The EU Commission’s annual rule of law review cycle should continue to take into consideration the non-implementation of judgments of the two key European Courts in order to holistically assess the overall records of compliance with the rule of law in all EU states. 

The European Courts do not stop delivering new rulings; in 2022 alone, the ECtHR delivered 1,059 violation judgments. This report reflects the fact that the non-implementation of judgments of the European Courts continues to be a systemic problem. Some 40 per cent of the leading judgments of the ECtHR relating to EU states from the last ten years have not been implemented. Each of these judgments relates to a significant or structural problem in the laws or practices of states, often with direct consequences for many citizens.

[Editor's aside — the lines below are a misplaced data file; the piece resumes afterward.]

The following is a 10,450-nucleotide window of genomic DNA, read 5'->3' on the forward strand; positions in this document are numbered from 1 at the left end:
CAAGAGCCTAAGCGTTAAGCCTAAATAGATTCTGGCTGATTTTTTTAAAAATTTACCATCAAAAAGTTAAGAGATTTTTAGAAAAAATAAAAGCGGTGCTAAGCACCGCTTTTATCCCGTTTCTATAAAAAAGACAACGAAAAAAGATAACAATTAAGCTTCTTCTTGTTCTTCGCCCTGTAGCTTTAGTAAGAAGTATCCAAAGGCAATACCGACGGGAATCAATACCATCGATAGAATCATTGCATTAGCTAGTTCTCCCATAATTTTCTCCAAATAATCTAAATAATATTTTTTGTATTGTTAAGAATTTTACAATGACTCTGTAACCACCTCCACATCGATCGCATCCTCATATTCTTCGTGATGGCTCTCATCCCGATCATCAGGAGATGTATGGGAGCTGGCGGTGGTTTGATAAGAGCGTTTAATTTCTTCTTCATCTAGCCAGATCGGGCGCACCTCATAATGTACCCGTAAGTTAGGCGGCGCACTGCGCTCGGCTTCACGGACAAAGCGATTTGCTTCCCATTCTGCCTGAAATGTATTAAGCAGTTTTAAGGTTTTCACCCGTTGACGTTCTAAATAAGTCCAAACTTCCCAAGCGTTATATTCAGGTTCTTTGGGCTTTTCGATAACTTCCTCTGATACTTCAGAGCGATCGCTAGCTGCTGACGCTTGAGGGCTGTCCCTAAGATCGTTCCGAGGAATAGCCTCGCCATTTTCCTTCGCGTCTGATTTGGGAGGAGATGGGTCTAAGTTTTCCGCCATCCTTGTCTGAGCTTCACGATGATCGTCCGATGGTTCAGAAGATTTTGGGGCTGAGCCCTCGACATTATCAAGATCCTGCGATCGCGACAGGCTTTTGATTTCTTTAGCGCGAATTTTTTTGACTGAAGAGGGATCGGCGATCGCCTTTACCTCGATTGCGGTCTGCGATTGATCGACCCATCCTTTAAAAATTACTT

Non-implementation of judgments of the ECtHR is a problem across the continent. Bulgaria, Finland, Greece, Hungary, Italy, Malta, Poland, and Portugal all have leading judgments that have been pending implementation for over five years. In Bulgaria, Finland, Hungary, Italy, Poland, Romania, Slovakia, and Spain, over 50 per cent of leading judgments from the last ten years are yet to be implemented. Bulgaria and Romania have each failed to implement over 90 leading judgments.

Hungary has a particularly serious non-implementation problem, with 76 per cent of the leading ECtHR rulings from the last ten years awaiting implementation. Overall, it is notable that the majority of the highest non-implementing countries, namely Bulgaria, Hungary, Italy, Poland and Romania, are also the ones with much broader and systemic rule of law issues, including attacks on the independence of the judiciary and on other oversight institutions.